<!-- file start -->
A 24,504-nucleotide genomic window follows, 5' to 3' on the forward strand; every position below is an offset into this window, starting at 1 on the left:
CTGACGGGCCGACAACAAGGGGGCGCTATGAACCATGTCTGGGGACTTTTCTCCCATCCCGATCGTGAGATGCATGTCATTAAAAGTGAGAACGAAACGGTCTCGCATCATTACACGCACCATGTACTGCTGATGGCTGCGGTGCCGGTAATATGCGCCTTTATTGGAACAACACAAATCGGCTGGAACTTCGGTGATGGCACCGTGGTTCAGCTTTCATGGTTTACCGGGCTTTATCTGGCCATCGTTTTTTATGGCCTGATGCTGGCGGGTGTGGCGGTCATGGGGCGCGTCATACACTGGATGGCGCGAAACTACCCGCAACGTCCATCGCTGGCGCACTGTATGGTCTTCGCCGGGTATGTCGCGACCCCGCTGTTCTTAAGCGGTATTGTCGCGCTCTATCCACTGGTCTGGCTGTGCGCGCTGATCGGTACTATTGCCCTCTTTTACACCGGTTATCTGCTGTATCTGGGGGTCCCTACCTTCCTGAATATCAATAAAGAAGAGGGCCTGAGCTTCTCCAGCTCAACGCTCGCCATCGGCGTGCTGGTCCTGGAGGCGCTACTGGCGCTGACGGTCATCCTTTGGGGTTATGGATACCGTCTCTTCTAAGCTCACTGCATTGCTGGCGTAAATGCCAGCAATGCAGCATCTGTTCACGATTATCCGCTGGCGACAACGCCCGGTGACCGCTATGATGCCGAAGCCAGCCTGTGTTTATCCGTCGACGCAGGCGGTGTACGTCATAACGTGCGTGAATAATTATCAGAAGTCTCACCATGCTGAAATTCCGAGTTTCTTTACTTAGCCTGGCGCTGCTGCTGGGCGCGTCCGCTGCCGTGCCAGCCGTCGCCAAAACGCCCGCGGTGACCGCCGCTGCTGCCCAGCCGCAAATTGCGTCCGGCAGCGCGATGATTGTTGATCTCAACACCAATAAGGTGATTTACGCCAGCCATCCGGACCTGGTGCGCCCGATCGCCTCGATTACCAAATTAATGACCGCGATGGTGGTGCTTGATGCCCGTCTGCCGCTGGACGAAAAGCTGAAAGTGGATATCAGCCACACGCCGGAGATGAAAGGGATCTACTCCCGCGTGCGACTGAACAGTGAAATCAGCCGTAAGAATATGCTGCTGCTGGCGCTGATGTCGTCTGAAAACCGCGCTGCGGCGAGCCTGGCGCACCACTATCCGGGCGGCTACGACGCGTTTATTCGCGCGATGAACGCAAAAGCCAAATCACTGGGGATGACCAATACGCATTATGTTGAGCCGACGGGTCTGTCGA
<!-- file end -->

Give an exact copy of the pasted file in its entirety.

A 24,504-nucleotide genomic window follows, 5' to 3' on the forward strand; every position below is an offset into this window, starting at 1 on the left:
CTGACGGGCCGACAACAAGGGGGCGCTATGAACCATGTCTGGGGACTTTTCTCCCATCCCGATCGTGAGATGCATGTCATTAAAAGTGAGAACGAAACGGTCTCGCATCATTACACGCACCATGTACTGCTGATGGCTGCGGTGCCGGTAATATGCGCCTTTATTGGAACAACACAAATCGGCTGGAACTTCGGTGATGGCACCGTGGTTCAGCTTTCATGGTTTACCGGGCTTTATCTGGCCATCGTTTTTTATGGCCTGATGCTGGCGGGTGTGGCGGTCATGGGGCGCGTCATACACTGGATGGCGCGAAACTACCCGCAACGTCCATCGCTGGCGCACTGTATGGTCTTCGCCGGGTATGTCGCGACCCCGCTGTTCTTAAGCGGTATTGTCGCGCTCTATCCACTGGTCTGGCTGTGCGCGCTGATCGGTACTATTGCCCTCTTTTACACCGGTTATCTGCTGTATCTGGGGGTCCCTACCTTCCTGAATATCAATAAAGAAGAGGGCCTGAGCTTCTCCAGCTCAACGCTCGCCATCGGCGTGCTGGTCCTGGAGGCGCTACTGGCGCTGACGGTCATCCTTTGGGGTTATGGATACCGTCTCTTCTAAGCTCACTGCATTGCTGGCGTAAATGCCAGCAATGCAGCATCTGTTCACGATTATCCGCTGGCGACAACGCCCGGTGACCGCTATGATGCCGAAGCCAGCCTGTGTTTATCCGTCGACGCAGGCGGTGTACGTCATAACGTGCGTGAATAATTATCAGAAGTCTCACCATGCTGAAATTCCGAGTTTCTTTACTTAGCCTGGCGCTGCTGCTGGGCGCGTCCGCTGCCGTGCCAGCCGTCGCCAAAACGCCCGCGGTGACCGCCGCTGCTGCCCAGCCGCAAATTGCGTCCGGCAGCGCGATGATTGTTGATCTCAACACCAATAAGGTGATTTACGCCAGCCATCCGGACCTGGTGCGCCCGATCGCCTCGATTACCAAATTAATGACCGCGATGGTGGTGCTTGATGCCCGTCTGCCGCTGGACGAAAAGCTGAAAGTGGATATCAGCCACACGCCGGAGATGAAAGGGATCTACTCCCGCGTGCGACTGAACAGTGAAATCAGCCGTAAGAATATGCTGCTGCTGGCGCTGATGTCGTCTGAAAACCGCGCTGCGGCGAGCCTGGCGCACCACTATCCGGGCGGCTACGACGCGTTTATTCGCGCGATGAACGCAAAAGCCAAATCACTGGGGATGACCAATACGCATTATGTTGAGCCGACGGGTCTGTCGA